# Homework Help: How to find wave oscillations?

Tags:
1. Mar 29, 2015

### hopelessphysics

1. The problem statement, all variables and given/known data
A wave has a wavelength of 3.0m; a frequency of 25.0 Hz; and amplitude of 14.0 cm. The wave travels in the positive x-direction and has a value of zero at t=x=0. How many complete oscillations has the wave made at t= 20.0 s and x=4.2 m?

A) 3132
B) 1566
C) 498
D) 25
E) 3

2. Relevant equations
T=1/f

3. The attempt at a solution
Looking at the problem I was confused because if the wave length is 3m and the x distance after it stops is 4.2 meters, wouldn't it only complete one full oscillation?

2. Mar 29, 2015

### ehild

You have to consider the phase of the wave, how many times 2pi is it.

3. Mar 29, 2015

### hopelessphysics

what do you mean? what is the phase of the wave?

4. Mar 29, 2015

### Staff: Mentor

How many cycles are produced during that 20 second duration?

5. Mar 29, 2015

### hopelessphysics

that would be the frequency times the time period? so 25×20?

6. Mar 29, 2015

### ehild

You write the wave as y=Asin(ωt-kx). The argument of the sine is the phase.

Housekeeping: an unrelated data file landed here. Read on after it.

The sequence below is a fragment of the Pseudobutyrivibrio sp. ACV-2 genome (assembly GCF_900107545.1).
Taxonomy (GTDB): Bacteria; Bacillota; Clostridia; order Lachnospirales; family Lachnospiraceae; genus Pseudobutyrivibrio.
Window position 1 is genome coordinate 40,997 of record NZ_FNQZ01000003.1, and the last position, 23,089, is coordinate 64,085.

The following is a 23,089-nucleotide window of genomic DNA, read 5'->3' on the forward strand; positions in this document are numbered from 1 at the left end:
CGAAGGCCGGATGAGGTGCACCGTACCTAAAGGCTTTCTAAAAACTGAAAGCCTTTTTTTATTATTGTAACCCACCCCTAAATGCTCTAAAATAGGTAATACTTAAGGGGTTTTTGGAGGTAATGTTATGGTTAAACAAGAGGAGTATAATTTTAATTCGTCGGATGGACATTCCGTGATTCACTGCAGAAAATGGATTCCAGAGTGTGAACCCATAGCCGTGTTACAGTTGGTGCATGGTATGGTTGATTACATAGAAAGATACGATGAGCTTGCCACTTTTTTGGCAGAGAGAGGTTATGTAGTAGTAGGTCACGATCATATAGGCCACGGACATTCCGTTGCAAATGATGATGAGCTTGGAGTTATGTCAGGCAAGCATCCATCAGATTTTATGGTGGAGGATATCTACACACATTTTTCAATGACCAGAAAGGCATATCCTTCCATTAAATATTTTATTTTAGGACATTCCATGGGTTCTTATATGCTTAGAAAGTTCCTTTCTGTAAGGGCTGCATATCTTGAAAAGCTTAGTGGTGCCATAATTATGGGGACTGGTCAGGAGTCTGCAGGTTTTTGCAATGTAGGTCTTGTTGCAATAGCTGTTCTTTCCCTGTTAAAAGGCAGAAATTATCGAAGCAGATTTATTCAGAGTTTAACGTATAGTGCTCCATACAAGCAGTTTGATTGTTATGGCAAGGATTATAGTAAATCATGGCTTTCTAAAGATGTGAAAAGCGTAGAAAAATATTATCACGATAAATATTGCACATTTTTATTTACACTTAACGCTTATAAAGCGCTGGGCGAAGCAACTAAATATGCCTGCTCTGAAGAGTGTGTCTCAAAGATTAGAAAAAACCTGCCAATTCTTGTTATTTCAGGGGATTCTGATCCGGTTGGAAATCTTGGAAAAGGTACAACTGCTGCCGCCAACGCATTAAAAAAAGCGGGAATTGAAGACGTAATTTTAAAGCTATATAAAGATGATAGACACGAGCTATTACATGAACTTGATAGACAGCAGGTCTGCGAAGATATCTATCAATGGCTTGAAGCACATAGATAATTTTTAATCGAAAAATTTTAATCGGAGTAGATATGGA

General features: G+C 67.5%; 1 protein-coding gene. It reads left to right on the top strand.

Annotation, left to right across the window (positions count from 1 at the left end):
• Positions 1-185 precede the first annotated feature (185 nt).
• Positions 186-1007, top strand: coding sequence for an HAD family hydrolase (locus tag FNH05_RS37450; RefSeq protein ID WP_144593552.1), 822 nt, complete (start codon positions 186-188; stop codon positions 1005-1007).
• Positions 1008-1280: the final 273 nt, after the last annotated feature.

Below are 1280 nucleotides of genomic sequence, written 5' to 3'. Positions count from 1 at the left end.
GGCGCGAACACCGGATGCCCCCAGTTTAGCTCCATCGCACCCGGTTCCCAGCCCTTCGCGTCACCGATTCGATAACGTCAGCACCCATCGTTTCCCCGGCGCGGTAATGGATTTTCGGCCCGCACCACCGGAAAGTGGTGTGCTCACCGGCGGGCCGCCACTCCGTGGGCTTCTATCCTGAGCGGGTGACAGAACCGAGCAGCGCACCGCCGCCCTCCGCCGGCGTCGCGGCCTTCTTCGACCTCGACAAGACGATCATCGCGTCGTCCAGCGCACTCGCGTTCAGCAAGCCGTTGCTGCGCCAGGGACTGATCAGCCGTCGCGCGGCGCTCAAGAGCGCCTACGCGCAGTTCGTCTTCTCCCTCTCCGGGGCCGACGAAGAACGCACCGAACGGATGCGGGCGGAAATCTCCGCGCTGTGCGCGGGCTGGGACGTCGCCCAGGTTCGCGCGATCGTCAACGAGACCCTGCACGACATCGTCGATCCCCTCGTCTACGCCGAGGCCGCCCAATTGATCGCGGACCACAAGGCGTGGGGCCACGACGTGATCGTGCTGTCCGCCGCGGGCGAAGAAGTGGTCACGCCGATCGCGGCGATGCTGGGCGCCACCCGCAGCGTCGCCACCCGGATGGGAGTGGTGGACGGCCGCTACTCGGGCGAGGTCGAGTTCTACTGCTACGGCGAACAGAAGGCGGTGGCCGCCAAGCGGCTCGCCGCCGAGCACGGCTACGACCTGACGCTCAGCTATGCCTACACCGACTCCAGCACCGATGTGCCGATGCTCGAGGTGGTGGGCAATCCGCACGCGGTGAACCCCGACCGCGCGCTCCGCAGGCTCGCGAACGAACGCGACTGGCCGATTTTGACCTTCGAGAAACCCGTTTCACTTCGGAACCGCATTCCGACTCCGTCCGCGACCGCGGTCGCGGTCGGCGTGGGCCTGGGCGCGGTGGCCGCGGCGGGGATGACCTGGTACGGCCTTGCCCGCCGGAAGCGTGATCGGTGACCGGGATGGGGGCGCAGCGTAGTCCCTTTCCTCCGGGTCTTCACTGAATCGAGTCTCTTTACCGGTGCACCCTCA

7. Mar 29, 2015

### Staff: Mentor

So in 20 seconds, 25x20 cycles propagate outwards from the origin.

8. Mar 29, 2015

### hopelessphysics

So 500 would be the answer?

9. Mar 29, 2015

### Staff: Mentor

The answer to which question, exactly?

10. Mar 29, 2015

### hopelessphysics

the original equation: How many complete oscillations has the wave made at t= 20.0 s and x=4.2 m?

11. Mar 29, 2015

### Staff: Mentor

I can see how the 20 seconds is accounted for, but where have you taken into consideration that 4.2 meters?

12. Mar 29, 2015

### hopelessphysics

13. Mar 29, 2015

### hopelessphysics

I don't understand how the two go together?

14. Mar 29, 2015

### Staff: Mentor

That 4.2m is your monitoring distance from the origin. The origin is the point where the waveform propagates from.

15. Mar 29, 2015

### hopelessphysics

so how does it affect the 20×25?

16. Mar 29, 2015

### Staff: Mentor

You need to draw a diagram. A set of axes, with the wave originating at the origin and moving out along the x axis. Mark on it the 4.2 m.

17. Mar 29, 2015

### hopelessphysics

How will that help me?

18. Mar 30, 2015

### andrevdh

We can see from the problem that you are at the point in the course where you need to acquire this knowledge
This simulation might help, although here the wave is reflected back at the right hand end (select loose end ,oscillate and no damping):

Last edited: Mar 30, 2015
19. Mar 30, 2015

### ehild

You might consider to follow my method shown in Post #6 .

The wave is a function of both t (elapsed time) and x ( the distance travelled ) .
It can be written as y=A sin(ωt-kx) where ω is the angular frequency and k is the wavenumber. In terms of frequency f and wavelength λ, the wave is y=Asin[2π(f t - x/λ) ].
y = 0 when x = 0 and t = 0. A complete oscillation means that the phase 2π(f t - x/λ) changes by 2π and y returns to zero. You have to calculate how many times it happens till the given time and distance.